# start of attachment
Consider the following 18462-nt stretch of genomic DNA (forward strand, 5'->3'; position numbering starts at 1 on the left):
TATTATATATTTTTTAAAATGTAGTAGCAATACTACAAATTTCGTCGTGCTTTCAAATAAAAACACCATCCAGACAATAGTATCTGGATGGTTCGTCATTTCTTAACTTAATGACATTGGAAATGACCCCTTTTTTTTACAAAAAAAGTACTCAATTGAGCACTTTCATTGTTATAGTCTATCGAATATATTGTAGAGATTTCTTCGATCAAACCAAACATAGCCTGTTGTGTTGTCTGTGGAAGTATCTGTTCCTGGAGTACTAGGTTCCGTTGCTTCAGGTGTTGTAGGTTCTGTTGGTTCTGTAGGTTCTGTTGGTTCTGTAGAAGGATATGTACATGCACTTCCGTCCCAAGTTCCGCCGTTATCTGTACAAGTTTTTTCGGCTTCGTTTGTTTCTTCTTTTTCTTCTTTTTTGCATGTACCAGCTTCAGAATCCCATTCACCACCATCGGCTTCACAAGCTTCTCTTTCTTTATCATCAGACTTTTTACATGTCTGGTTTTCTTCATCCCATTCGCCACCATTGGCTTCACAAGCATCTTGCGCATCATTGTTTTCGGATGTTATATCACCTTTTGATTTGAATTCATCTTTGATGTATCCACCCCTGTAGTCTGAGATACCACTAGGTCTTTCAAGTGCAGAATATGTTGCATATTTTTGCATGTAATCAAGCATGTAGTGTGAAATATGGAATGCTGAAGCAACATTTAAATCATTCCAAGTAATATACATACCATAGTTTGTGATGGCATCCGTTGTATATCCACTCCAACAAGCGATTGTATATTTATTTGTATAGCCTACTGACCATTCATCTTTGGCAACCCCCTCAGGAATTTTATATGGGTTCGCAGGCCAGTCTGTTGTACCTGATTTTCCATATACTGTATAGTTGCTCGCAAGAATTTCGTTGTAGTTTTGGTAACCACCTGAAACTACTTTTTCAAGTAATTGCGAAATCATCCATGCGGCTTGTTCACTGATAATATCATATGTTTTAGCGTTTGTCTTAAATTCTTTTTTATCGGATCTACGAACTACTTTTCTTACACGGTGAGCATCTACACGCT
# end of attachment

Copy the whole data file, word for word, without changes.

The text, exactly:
Consider the following 18462-nt stretch of genomic DNA (forward strand, 5'->3'; position numbering starts at 1 on the left):
TATTATATATTTTTTAAAATGTAGTAGCAATACTACAAATTTCGTCGTGCTTTCAAATAAAAACACCATCCAGACAATAGTATCTGGATGGTTCGTCATTTCTTAACTTAATGACATTGGAAATGACCCCTTTTTTTTACAAAAAAAGTACTCAATTGAGCACTTTCATTGTTATAGTCTATCGAATATATTGTAGAGATTTCTTCGATCAAACCAAACATAGCCTGTTGTGTTGTCTGTGGAAGTATCTGTTCCTGGAGTACTAGGTTCCGTTGCTTCAGGTGTTGTAGGTTCTGTTGGTTCTGTAGGTTCTGTTGGTTCTGTAGAAGGATATGTACATGCACTTCCGTCCCAAGTTCCGCCGTTATCTGTACAAGTTTTTTCGGCTTCGTTTGTTTCTTCTTTTTCTTCTTTTTTGCATGTACCAGCTTCAGAATCCCATTCACCACCATCGGCTTCACAAGCTTCTCTTTCTTTATCATCAGACTTTTTACATGTCTGGTTTTCTTCATCCCATTCGCCACCATTGGCTTCACAAGCATCTTGCGCATCATTGTTTTCGGATGTTATATCACCTTTTGATTTGAATTCATCTTTGATGTATCCACCCCTGTAGTCTGAGATACCACTAGGTCTTTCAAGTGCAGAATATGTTGCATATTTTTGCATGTAATCAAGCATGTAGTGTGAAATATGGAATGCTGAAGCAACATTTAAATCATTCCAAGTAATATACATACCATAGTTTGTGATGGCATCCGTTGTATATCCACTCCAACAAGCGATTGTATATTTATTTGTATAGCCTACTGACCATTCATCTTTGGCAACCCCCTCAGGAATTTTATATGGGTTCGCAGGCCAGTCTGTTGTACCTGATTTTCCATATACTGTATAGTTGCTCGCAAGAATTTCGTTGTAGTTTTGGTAACCACCTGAAACTACTTTTTCAAGTAATTGCGAAATCATCCATGCGGCTTGTTCACTGATAATATCATATGTTTTAGCGTTTGTCTTAAATTCTTTTTTATCGGATCTACGAACTACTTTTCTTACACGGTGAGCATCTACACGCT